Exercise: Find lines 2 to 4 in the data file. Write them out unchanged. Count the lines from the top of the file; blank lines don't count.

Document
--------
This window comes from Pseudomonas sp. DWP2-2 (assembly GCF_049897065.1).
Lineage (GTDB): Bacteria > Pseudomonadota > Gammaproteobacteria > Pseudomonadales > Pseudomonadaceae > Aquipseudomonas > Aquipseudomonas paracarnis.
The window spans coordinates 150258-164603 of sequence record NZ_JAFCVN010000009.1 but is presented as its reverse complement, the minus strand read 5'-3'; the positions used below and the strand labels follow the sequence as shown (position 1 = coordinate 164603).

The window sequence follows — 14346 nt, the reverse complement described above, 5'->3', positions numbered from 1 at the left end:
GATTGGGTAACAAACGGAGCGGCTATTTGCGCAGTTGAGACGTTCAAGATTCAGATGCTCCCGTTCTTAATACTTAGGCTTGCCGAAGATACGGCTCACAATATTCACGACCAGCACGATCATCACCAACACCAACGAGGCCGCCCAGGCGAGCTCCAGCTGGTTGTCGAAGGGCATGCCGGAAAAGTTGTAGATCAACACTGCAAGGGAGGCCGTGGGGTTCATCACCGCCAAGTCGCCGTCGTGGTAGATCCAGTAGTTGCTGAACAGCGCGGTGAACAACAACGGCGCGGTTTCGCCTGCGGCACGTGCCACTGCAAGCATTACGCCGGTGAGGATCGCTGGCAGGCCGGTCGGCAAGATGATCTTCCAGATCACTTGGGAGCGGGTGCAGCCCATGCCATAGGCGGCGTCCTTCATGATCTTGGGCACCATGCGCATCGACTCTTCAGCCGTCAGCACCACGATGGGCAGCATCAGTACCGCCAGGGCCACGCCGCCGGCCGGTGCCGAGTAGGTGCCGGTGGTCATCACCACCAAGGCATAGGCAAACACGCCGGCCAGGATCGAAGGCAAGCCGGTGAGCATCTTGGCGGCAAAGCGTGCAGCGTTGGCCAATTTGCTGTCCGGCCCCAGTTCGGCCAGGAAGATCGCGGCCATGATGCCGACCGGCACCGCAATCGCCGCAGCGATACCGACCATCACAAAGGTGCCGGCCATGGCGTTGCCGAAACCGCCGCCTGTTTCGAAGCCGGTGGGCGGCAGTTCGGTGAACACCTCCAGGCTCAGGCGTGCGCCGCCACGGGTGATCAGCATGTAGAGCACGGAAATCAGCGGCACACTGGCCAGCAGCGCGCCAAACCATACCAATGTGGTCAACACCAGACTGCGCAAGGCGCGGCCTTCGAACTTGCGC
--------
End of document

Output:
Lineage (GTDB): Bacteria > Pseudomonadota > Gammaproteobacteria > Pseudomonadales > Pseudomonadaceae > Aquipseudomonas > Aquipseudomonas paracarnis.
The window spans coordinates 150258-164603 of sequence record NZ_JAFCVN010000009.1 but is presented as its reverse complement, the minus strand read 5'-3'; the positions used below and the strand labels follow the sequence as shown (position 1 = coordinate 164603).

The window sequence follows — 14346 nt, the reverse complement described above, 5'->3', positions numbered from 1 at the left end: